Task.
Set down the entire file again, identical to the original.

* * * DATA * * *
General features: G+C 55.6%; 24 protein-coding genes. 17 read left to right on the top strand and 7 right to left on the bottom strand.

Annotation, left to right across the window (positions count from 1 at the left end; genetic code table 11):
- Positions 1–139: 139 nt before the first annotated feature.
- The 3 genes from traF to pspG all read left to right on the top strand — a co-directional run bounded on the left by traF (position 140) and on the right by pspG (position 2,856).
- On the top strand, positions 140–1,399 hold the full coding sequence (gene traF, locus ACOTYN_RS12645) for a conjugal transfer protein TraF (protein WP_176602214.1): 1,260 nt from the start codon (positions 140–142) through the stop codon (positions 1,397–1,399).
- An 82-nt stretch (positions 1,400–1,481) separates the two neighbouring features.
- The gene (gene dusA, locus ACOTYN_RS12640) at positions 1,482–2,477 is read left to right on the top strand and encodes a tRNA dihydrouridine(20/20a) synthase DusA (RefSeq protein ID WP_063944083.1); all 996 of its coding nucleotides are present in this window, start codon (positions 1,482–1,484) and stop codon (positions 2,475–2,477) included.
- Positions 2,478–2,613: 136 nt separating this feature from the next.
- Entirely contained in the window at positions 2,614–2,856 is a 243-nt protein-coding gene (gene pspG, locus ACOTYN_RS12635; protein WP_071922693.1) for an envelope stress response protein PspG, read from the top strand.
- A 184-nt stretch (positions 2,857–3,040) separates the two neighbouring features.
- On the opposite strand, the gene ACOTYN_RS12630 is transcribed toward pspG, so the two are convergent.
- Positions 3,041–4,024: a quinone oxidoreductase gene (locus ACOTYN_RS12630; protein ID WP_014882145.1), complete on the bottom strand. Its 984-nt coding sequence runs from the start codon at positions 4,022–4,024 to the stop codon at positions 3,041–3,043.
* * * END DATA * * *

General features: G+C 55.6%; 24 protein-coding genes. 17 read left to right on the top strand and 7 right to left on the bottom strand.

Annotation, left to right across the window (positions count from 1 at the left end; genetic code table 11):
- Positions 1–139: 139 nt before the first annotated feature.
- The 3 genes from traF to pspG all read left to right on the top strand — a co-directional run bounded on the left by traF (position 140) and on the right by pspG (position 2,856).
- On the top strand, positions 140–1,399 hold the full coding sequence (gene traF, locus ACOTYN_RS12645) for a conjugal transfer protein TraF (protein WP_176602214.1): 1,260 nt from the start codon (positions 140–142) through the stop codon (positions 1,397–1,399).
- An 82-nt stretch (positions 1,400–1,481) separates the two neighbouring features.
- The gene (gene dusA, locus ACOTYN_RS12640) at positions 1,482–2,477 is read left to right on the top strand and encodes a tRNA dihydrouridine(20/20a) synthase DusA (RefSeq protein ID WP_063944083.1); all 996 of its coding nucleotides are present in this window, start codon (positions 1,482–1,484) and stop codon (positions 2,475–2,477) included.
- Positions 2,478–2,613: 136 nt separating this feature from the next.
- Entirely contained in the window at positions 2,614–2,856 is a 243-nt protein-coding gene (gene pspG, locus ACOTYN_RS12635; protein WP_071922693.1) for an envelope stress response protein PspG, read from the top strand.
- A 184-nt stretch (positions 2,857–3,040) separates the two neighbouring features.
- On the opposite strand, the gene ACOTYN_RS12630 is transcribed toward pspG, so the two are convergent.
- Positions 3,041–4,024: a quinone oxidoreductase gene (locus ACOTYN_RS12630; protein ID WP_014882145.1), complete on the bottom strand. Its 984-nt coding sequence runs from the start codon at positions 4,022–4,024 to the stop codon at positions 3,041–3,043.